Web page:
Uncharted’s inspirations are about as classic as they come. Epic set pieces, exotic locations and witty banter; these are all ingredients in a recipe that we know well. Nathan Drake’s globe-trotting escapades owe a lot to the classics of the adventure genre; everything from Treasure Island, to King Kong and, most obviously, Indiana Jones.
These inspirations are what give Uncharted its undeniable charm; they’re a set of games that take you on a rousing adventure, before tucking you safely into bed at the end. I’ve greatly enjoyed playing them over the last few months (via the Uncharted Collection on PS4).
**warning: spoilers for all games in the Uncharted series**
However, there was something niggling in the back of my mind the entire time; something seemingly inconsequential, but constant nevertheless. It wasn’t until I played Uncharted 4: A Thief’s End, that I realised what that niggling was; the Uncharted series doesn’t treat its female characters very well.
The first three games (and you’ll find out why it’s only the first three later on) have a habit of slipping whatever female characters they had into neat little roles, something that classic adventure stories have been doing for a long, long time.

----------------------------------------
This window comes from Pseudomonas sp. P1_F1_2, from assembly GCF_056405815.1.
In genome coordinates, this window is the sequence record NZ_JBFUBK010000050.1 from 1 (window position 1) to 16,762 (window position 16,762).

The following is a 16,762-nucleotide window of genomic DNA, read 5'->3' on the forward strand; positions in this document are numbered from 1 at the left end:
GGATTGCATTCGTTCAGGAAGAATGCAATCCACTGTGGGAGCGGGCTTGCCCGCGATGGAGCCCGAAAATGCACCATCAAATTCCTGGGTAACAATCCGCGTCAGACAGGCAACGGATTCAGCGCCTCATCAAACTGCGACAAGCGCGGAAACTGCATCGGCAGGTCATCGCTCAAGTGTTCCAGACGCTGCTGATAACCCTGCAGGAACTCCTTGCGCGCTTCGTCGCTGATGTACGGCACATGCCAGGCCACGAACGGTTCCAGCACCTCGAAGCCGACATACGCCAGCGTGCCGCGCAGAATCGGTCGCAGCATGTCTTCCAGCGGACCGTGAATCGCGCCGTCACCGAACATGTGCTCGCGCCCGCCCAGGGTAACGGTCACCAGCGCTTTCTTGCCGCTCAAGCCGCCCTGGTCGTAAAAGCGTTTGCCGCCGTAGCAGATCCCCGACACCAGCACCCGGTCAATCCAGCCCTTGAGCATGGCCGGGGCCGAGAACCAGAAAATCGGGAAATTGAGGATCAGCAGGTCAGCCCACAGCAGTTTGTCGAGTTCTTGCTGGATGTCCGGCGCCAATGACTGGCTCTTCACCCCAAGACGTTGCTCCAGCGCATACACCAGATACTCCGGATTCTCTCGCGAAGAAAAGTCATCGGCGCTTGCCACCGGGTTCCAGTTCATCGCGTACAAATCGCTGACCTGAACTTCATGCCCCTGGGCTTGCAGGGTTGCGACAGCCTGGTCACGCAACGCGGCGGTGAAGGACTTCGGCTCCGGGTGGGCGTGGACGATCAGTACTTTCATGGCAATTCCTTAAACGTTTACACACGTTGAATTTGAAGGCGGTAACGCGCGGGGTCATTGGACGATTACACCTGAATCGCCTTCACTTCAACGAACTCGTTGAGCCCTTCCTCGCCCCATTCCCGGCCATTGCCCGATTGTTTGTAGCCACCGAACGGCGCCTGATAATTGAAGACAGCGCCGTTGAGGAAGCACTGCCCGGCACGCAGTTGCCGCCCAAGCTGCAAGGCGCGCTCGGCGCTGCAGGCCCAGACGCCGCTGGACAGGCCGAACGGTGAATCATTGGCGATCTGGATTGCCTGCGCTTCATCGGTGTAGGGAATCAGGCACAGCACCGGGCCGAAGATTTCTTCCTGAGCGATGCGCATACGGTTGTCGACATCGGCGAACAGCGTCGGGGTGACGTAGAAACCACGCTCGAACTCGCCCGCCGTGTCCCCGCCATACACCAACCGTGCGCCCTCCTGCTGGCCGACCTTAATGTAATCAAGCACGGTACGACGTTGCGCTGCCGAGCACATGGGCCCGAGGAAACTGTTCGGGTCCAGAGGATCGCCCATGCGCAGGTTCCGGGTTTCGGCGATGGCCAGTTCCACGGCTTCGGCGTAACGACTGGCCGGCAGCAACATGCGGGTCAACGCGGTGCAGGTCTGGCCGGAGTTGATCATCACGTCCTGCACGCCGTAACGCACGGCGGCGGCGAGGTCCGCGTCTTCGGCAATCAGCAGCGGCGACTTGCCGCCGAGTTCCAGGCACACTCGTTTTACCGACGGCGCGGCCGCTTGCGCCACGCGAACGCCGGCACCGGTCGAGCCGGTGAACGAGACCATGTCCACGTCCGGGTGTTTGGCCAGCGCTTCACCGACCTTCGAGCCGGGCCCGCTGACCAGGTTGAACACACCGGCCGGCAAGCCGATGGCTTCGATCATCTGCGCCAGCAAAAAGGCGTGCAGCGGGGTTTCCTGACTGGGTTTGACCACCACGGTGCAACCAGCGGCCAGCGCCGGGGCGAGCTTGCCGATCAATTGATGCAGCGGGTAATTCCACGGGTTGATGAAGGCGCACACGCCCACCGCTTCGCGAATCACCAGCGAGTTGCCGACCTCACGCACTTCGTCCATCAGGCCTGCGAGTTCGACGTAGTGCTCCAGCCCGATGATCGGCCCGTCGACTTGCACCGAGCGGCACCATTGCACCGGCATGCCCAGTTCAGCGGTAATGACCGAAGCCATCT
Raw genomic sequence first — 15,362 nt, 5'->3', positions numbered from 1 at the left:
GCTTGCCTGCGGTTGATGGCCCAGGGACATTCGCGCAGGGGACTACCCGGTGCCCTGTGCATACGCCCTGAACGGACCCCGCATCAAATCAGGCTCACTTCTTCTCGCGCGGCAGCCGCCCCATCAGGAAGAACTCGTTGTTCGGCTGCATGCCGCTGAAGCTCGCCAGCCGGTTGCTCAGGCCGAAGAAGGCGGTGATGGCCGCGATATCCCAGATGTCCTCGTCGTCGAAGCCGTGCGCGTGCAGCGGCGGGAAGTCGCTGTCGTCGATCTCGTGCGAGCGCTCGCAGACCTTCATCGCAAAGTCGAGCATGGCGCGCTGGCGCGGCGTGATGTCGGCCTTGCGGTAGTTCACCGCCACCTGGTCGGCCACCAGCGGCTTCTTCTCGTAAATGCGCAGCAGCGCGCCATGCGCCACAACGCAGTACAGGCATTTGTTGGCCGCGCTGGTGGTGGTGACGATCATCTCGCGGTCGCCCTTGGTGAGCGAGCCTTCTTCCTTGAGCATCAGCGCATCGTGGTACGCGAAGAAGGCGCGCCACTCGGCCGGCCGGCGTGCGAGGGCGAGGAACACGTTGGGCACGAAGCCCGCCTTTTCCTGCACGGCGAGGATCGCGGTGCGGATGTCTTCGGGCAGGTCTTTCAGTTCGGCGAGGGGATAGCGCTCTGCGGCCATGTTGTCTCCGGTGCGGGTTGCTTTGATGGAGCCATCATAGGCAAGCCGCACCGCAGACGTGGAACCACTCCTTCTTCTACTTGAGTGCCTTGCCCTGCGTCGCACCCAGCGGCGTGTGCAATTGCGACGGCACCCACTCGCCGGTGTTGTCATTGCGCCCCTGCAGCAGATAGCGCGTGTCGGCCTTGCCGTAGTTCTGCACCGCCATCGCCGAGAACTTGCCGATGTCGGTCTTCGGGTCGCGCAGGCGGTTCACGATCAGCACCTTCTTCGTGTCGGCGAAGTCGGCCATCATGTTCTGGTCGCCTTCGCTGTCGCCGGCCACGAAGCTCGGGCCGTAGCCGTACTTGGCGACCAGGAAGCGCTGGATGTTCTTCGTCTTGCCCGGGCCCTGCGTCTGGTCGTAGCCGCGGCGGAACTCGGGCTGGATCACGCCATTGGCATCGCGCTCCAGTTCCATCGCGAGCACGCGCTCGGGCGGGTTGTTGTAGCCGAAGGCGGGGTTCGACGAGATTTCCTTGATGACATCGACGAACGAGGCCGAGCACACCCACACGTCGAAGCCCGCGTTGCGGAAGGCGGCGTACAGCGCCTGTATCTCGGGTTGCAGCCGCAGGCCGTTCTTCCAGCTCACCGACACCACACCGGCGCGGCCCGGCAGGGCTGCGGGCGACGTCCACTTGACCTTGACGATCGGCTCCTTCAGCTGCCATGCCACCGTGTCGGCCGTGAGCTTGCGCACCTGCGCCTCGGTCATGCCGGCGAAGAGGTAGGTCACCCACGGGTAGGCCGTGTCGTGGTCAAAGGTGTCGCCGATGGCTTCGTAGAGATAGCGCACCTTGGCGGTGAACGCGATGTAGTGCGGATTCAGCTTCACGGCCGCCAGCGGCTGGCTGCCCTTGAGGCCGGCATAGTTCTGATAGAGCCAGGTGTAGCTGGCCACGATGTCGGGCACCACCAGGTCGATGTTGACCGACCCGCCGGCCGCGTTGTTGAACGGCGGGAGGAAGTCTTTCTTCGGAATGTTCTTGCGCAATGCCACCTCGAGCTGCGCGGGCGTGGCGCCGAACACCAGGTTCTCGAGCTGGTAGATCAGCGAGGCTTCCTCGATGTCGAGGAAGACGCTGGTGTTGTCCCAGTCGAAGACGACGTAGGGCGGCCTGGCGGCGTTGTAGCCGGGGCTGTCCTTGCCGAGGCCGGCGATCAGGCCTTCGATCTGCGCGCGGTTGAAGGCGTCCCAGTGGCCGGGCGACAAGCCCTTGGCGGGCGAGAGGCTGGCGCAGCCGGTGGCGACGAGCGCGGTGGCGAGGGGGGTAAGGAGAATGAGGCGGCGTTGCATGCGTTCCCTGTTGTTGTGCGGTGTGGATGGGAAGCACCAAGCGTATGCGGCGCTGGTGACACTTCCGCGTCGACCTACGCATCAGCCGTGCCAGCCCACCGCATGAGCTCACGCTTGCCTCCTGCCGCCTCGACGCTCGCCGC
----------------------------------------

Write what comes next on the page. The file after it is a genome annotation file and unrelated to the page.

Uncharted has never aspired to being anything revolutionary; it’s a franchise that has rarely strayed from the comfortable narrative paths that other adventure stories have walked many times before. And this works, for the most part. But at the same time, having to experience age-old gender stereotypes being played out again, and again, was frustrating to me.
Let’s break these down, shall we?
Uncharted’s titular protagonist; the loveable wise-cracking rouge Nathan Drake, is on a boat with the young naïve Elena Fisher. This is the very beginning of the very first game in the series. Nathan is here because of his lust for adventure, whilst Elena appears to have been dragged into this quest under the impression that such an incredible find (the corpse of famed explorer Sir Francis Drake), will give her career a much needed boost.
It isn’t until Nathan and his silver-haired mentor; Sully, scarper with all the equipment, that Elena realizes she’s been led on this entire time. This is turns out to be a running theme of the first three games in the series. Elena gets dragged into Nathan’s schemes, stumbles along with him for a time, before being fobbed off by the boy’s club.
Elena does eventually return to the plot, but only to be inevitably kidnapped. Elena plays her role; the comic relief and then the damsel in distress. Nathan unearths the mysteries. Nathan saves the day. Nathan gets the girl. The end.
Uncharted 2: Among Thieves, attempted to shake things up a bit; with an unusual narrative structure and the inclusion of intrigue and double-crosses giving the game extra layers of espionage on top of all the adventure.